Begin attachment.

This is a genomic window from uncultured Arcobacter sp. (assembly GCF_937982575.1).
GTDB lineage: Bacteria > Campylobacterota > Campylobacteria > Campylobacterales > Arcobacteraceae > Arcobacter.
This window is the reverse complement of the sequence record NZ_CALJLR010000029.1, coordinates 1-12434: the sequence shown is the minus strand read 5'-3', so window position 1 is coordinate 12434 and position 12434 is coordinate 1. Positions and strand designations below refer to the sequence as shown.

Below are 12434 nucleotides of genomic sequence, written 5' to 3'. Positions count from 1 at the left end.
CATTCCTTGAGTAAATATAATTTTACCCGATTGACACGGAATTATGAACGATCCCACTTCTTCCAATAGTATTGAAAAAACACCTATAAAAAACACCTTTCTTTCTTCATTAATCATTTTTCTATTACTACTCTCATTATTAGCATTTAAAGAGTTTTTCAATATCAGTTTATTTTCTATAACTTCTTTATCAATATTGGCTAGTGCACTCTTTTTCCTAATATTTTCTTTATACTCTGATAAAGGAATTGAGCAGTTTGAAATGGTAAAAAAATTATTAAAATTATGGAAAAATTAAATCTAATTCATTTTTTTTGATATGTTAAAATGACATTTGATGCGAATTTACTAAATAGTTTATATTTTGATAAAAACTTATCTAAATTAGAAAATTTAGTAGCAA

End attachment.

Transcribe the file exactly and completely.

This is a genomic window from uncultured Arcobacter sp. (assembly GCF_937982575.1).
GTDB lineage: Bacteria > Campylobacterota > Campylobacteria > Campylobacterales > Arcobacteraceae > Arcobacter.
This window is the reverse complement of the sequence record NZ_CALJLR010000029.1, coordinates 1-12434: the sequence shown is the minus strand read 5'-3', so window position 1 is coordinate 12434 and position 12434 is coordinate 1. Positions and strand designations below refer to the sequence as shown.

Below are 12434 nucleotides of genomic sequence, written 5' to 3'. Positions count from 1 at the left end.
CATTCCTTGAGTAAATATAATTTTACCCGATTGACACGGAATTATGAACGATCCCACTTCTTCCAATAGTATTGAAAAAACACCTATAAAAAACACCTTTCTTTCTTCATTAATCATTTTTCTATTACTACTCTCATTATTAGCATTTAAAGAGTTTTTCAATATCAGTTTATTTTCTATAACTTCTTTATCAATATTGGCTAGTGCACTCTTTTTCCTAATATTTTCTTTATACTCTGATAAAGGAATTGAGCAGTTTGAAATGGTAAAAAAATTATTAAAATTATGGAAAAATTAAATCTAATTCATTTTTTTTGATATGTTAAAATGACATTTGATGCGAATTTACTAAATAGTTTATATTTTGATAAAAACTTATCTAAATTAGAAAATTTAGTAGCAA